A wild whirlwind of a mess, without any coherence, without even a guiding principle.
The African American Film Critics Association, the country's preeminent group of black film critics, held its inaugural TV Honors Awards this past Sunday, August 11th, at the California Yacht Club in Marina Del Rey. AAFCA president Gil Robertson IV was joined by RogerEbert.com publisher Chaz Ebert in co-hosting the event. Among the honorees was Tichina Arnold, star of the prize-winning CBS comedy, "The Neighborhood," who Chaz said always brightens the festivities of any awards show.
"It is impossible to ignore TV's popularity and remarkable influence on America's pop culture landscape today," Robertson IV said. "As the stature of the small screen continues to expand, it has become increasingly more diverse and inclusive, a movement that we at AAFCA wholeheartedly embrace and champion. The honorees for our first AAFCA TV Honors represent the very best of television programming. They all successfully put a mirror up to our world to tell stories that are refreshingly diverse and authentic. We feel that this new wave of innovative, thought-provoking storytelling is inspiring and deserving of celebration."
The big winner at the private brunch was "When They See Us," Ava DuVernay's brilliant three-part Netflix series about the exonerated Central Park Five, which earned four accolades including...
BEST LIMITED SERIES: "When They See Us"
DuVernay's acceptance speech was a moving highlight of the evening. In addition to speaking passionately about why it was important to document the innocence of the five young men and the miscarriage of justice that resulted in the loss of so many years (6-13 years in prison) of their lives, Ava talked about how getting to know them during the making of the series enriched her life. She also gave a shout-out to a film critic whom she said was instrumental in her career.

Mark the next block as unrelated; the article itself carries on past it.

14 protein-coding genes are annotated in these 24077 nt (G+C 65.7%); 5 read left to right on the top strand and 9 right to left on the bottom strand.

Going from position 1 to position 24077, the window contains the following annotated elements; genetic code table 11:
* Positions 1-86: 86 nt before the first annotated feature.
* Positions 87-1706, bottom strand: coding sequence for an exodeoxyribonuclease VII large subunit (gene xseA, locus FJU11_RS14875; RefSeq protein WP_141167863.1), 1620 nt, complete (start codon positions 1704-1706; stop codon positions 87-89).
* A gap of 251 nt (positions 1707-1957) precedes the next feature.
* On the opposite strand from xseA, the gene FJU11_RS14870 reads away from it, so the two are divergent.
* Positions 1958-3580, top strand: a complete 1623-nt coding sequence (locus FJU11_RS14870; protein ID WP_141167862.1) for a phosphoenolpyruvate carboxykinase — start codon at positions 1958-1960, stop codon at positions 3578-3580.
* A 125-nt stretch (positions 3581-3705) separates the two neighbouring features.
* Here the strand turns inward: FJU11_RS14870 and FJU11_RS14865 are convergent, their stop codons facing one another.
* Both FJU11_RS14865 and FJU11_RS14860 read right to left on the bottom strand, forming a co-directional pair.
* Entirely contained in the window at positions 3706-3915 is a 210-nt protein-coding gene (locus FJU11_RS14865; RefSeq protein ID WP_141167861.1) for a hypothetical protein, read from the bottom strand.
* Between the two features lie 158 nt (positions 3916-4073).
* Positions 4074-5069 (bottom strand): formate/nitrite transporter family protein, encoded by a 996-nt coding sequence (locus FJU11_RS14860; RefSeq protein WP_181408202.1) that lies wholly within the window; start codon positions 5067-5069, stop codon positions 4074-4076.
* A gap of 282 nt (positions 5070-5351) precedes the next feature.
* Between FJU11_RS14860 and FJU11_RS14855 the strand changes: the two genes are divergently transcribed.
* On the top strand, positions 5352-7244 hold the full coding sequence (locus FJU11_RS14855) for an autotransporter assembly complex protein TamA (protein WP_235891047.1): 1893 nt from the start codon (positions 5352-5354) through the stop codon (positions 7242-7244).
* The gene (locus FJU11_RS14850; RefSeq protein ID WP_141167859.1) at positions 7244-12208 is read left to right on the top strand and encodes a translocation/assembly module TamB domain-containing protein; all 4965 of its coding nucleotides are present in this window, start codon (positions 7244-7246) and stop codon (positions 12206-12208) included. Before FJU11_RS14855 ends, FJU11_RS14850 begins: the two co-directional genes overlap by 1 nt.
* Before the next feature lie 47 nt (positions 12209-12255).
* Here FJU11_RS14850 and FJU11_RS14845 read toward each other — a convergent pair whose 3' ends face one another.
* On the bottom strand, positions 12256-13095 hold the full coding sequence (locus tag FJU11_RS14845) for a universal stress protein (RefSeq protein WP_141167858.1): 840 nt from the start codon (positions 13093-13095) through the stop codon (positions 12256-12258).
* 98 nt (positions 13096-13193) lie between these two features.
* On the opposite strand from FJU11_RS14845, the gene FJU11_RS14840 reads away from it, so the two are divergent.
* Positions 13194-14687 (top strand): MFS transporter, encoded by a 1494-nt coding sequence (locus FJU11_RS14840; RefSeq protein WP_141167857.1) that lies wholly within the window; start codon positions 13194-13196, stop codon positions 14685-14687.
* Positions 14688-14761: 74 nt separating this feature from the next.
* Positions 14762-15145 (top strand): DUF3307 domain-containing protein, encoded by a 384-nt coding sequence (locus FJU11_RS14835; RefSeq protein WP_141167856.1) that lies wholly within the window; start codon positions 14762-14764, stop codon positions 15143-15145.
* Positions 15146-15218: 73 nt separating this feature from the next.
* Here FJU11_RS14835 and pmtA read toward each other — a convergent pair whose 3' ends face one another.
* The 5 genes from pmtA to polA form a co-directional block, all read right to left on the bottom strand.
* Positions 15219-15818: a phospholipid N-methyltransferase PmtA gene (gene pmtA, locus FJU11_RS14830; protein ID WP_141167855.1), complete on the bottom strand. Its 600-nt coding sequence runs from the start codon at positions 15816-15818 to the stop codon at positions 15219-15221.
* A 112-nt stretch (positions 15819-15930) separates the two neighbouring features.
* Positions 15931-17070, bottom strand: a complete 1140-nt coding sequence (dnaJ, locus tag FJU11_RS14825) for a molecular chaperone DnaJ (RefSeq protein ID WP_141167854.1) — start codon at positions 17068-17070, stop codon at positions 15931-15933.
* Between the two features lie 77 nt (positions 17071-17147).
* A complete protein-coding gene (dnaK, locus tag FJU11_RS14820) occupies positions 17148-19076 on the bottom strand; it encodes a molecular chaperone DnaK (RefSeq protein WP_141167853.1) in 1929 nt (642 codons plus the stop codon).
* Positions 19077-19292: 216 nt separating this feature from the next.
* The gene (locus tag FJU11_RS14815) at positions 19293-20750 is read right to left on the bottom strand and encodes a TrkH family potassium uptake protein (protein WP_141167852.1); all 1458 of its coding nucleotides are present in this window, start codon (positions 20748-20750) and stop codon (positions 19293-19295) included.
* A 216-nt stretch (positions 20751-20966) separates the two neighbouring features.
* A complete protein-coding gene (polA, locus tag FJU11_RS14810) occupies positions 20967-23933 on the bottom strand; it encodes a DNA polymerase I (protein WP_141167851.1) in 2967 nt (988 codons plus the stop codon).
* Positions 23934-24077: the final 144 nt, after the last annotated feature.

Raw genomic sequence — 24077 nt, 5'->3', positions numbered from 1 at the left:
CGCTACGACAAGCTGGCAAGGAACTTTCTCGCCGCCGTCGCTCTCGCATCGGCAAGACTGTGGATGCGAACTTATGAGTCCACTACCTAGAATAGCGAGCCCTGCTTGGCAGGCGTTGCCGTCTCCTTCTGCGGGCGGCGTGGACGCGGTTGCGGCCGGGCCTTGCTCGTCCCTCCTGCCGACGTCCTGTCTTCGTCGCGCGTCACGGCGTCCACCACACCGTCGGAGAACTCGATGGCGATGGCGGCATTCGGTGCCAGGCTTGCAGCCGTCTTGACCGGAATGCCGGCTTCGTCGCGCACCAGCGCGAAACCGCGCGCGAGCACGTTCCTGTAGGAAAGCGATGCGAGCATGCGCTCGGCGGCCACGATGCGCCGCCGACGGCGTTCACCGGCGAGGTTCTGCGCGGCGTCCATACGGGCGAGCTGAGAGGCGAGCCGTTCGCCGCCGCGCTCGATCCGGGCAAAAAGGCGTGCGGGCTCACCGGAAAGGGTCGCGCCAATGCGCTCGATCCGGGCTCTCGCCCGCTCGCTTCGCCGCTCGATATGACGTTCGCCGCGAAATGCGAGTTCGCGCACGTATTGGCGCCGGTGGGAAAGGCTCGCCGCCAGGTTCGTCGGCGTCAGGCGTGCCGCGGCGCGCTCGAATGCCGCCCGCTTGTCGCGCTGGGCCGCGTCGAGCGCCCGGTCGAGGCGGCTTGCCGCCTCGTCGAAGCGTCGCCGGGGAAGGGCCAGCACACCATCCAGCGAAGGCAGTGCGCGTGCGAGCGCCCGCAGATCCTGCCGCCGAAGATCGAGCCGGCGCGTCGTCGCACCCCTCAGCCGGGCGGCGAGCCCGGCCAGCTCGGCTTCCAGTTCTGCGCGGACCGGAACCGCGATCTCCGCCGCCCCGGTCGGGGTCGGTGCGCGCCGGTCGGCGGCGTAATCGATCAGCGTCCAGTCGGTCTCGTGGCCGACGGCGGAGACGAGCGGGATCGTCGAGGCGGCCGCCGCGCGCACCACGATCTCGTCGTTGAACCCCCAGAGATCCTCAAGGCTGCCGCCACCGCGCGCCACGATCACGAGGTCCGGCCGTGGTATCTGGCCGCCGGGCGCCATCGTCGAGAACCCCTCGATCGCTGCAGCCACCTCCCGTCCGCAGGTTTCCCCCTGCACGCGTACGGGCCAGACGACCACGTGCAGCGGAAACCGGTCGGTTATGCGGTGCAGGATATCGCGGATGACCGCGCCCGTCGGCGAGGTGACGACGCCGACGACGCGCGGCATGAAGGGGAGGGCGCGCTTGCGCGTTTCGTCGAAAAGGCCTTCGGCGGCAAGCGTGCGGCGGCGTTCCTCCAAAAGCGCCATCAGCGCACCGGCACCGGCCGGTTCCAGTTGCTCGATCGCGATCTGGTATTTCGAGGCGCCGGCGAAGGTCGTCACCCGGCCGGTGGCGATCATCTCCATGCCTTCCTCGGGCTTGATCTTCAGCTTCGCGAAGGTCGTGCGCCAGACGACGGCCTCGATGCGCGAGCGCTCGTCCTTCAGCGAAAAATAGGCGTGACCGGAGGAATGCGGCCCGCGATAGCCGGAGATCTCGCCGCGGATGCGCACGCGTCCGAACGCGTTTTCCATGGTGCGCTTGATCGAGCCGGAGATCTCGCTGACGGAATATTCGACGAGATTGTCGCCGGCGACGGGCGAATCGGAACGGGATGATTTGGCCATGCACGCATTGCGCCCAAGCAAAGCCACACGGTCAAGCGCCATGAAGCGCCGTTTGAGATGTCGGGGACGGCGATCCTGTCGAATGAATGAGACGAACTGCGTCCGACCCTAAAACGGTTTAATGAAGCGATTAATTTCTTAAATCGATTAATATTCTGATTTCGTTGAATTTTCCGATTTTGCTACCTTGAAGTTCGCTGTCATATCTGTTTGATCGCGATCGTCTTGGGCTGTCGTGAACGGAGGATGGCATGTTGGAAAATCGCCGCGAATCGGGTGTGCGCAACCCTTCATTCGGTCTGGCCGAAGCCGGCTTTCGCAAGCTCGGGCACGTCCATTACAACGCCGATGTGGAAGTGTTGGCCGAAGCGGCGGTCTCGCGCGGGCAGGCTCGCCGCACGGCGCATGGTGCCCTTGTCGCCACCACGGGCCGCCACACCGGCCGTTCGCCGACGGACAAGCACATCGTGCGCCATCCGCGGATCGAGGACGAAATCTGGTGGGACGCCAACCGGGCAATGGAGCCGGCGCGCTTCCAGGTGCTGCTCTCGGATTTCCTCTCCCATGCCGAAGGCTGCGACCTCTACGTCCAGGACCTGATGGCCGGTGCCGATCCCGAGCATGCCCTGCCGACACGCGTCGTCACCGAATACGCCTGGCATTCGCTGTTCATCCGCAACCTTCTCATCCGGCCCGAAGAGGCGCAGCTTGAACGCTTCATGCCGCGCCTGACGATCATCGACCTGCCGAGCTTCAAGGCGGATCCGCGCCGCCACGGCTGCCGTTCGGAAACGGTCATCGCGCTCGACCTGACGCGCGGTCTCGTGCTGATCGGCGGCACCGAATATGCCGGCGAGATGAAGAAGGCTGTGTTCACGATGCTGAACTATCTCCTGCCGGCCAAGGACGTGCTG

“Roger Ebert was an extraordinary person who affected my life and career," said DuVernay in her speech. "He was the first critic to review me seriously, to take my work seriously. He went to see my first film, 'I Will Follow,' and he gave it a glorious review. He continued to talk about it and he tweeted incessantly about it. He made other critics who had ignored me review the film. I can directly say that there was one person who influenced me in being here and it was a critic, and his name was Roger Ebert.”
BEST WRITING: "When They See Us"
Attica Locke accepted the award on behalf of herself and her fellow writers Julian Breece, Robin Swicord, Michael Starbury and DuVernay.
BEST BREAKTHROUGH PERFORMANCE: Jharrel Jerome
The "Moonlight" actor seamlessly portrayed Korey Wise first as a teenager and then as a grown man.
BEST ENSEMBLE: "When They See Us"
In addition to Jerome, other cast members were in attendance including Asante Blackk, Niecy Nash, Marsha Stephanie Blake and Aunjanue Ellis. The cast was praised for creating "a powerfully visceral experience that simultaneously documents and investigates the grand miscarriage of justice committed against Black and brown boys every day, beckoning us to stare it down and do something."